Schrodinger never did an yet ironicly his name is for ever linked to a theory he loathed.

      • colin black says:

        The discovery of quantom mechanics began with Max Planks constant an the type of energetic particle we now call photons.

        Max Born, Werner Heisenberg. an Wolfgang Pauli a group of German Physisists were the true Fathers of Quantom Mechanics.

  13. Tzar says:

    Is your existence dependent on the existence of an observer who observes you, which would ultimately be God, or do you exist in an infinite number of multiverses?

    My existence depends on no one but me and yours depends on no one but you. As natural phenomena, you and I exchange energy with our surroundings and other living systems, in a wonder-filled internecine dance (some would say battle) between the dominant blind force of entropy and our natural anti-entropy metabolic machinery. This pas de deux only has one ending, entropy is always “victorious, as it appears now that we have an internal clock that tells out machinery when to stop fighting entropy and die.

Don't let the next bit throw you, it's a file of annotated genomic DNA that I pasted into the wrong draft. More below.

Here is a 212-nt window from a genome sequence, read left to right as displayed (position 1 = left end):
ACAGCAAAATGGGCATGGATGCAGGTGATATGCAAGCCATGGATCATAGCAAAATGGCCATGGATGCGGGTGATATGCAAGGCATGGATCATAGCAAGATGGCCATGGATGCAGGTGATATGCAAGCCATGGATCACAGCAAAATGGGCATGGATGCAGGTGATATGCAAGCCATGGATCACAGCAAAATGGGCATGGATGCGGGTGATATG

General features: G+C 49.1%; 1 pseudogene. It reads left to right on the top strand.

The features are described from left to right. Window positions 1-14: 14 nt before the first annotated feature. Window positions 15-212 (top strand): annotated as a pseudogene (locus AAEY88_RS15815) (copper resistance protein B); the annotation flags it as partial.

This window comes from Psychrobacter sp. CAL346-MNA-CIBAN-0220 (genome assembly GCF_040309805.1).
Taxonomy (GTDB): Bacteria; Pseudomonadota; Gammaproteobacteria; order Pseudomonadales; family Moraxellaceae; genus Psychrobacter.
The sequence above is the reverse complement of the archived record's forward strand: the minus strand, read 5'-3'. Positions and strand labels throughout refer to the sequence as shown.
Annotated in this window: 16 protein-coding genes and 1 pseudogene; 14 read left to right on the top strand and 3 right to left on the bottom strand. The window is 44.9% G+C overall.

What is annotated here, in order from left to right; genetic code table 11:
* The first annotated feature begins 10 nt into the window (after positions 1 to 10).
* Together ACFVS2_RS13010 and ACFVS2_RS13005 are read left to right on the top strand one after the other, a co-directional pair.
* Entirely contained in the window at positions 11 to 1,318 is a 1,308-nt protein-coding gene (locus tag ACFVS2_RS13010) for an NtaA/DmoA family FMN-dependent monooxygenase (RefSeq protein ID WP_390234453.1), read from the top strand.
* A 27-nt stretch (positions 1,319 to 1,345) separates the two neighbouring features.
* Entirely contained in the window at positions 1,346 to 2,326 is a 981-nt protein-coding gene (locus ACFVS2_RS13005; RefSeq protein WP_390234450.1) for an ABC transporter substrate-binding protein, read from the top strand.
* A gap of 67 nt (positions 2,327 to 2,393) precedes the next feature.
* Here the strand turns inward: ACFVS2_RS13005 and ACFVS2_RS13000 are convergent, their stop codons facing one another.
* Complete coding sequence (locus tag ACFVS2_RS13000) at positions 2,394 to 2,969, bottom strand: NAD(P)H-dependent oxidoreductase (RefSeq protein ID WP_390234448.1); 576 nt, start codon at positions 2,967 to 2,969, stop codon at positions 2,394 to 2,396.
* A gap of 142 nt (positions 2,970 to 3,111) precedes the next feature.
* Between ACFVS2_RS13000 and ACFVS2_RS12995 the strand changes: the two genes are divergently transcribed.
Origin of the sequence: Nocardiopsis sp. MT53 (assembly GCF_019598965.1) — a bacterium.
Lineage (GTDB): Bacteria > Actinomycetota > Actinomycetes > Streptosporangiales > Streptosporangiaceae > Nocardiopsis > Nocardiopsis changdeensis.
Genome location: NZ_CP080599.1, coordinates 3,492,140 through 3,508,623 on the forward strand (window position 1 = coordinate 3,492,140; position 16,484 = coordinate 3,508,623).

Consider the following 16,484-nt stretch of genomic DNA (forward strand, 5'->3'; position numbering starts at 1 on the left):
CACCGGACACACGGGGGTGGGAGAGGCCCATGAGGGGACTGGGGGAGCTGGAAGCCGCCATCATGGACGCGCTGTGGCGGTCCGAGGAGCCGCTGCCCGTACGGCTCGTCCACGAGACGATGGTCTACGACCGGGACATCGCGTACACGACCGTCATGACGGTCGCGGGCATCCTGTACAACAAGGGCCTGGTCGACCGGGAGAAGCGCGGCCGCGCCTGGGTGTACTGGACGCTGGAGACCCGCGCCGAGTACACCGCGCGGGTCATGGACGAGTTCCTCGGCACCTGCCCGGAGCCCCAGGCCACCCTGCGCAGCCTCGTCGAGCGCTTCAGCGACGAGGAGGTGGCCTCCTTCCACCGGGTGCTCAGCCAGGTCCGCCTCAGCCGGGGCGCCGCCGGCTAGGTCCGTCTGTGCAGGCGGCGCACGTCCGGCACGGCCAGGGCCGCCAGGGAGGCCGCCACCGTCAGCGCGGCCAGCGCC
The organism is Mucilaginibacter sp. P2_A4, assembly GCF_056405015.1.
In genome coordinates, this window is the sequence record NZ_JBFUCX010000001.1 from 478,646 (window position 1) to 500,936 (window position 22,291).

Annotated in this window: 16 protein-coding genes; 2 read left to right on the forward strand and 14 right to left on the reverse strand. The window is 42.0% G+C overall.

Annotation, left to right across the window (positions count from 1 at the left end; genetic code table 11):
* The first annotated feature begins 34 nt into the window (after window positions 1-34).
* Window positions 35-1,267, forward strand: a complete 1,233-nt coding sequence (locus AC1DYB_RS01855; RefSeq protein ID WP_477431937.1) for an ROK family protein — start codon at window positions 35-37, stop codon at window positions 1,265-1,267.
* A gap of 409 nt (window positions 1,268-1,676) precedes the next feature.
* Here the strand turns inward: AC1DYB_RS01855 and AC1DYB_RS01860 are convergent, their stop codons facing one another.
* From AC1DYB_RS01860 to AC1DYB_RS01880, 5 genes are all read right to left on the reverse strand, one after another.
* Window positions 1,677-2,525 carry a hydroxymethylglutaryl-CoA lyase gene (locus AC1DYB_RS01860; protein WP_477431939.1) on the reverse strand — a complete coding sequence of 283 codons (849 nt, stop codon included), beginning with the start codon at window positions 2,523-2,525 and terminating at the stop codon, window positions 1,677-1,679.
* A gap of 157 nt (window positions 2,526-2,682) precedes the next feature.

But indeed if you doubt my original premise-that your existence is a material and cosmological fact and artifact, that has forever left its butterfly effect in the world since sperm met egg- you can prove it to your intuition, just get in your car and drive as fast as you can towards a wall, the closer you approach your viable breaking distance, the realer life seems, I presume you will instantly know that life is real noumenally.

    In this simple game of chicken you may find the thing that makes life real: the tyranny of quanta. Because if you pass the threshold out of your safe breaking zone and into the space where no amount of breaking will save you from hitting that wall, you will learn that no amount of wishing or hoping will stop you from hitting that wall, Your reality is now plain in front of you and no amount of cognition will dominate it, It now dominates you, you will find yourself lost in its enveloping grasp if only for a few seconds.

    PS: consider trying this with just some ice skates at the local ice skating rink first. or better yet ask a soldier who been shot at how real life feels.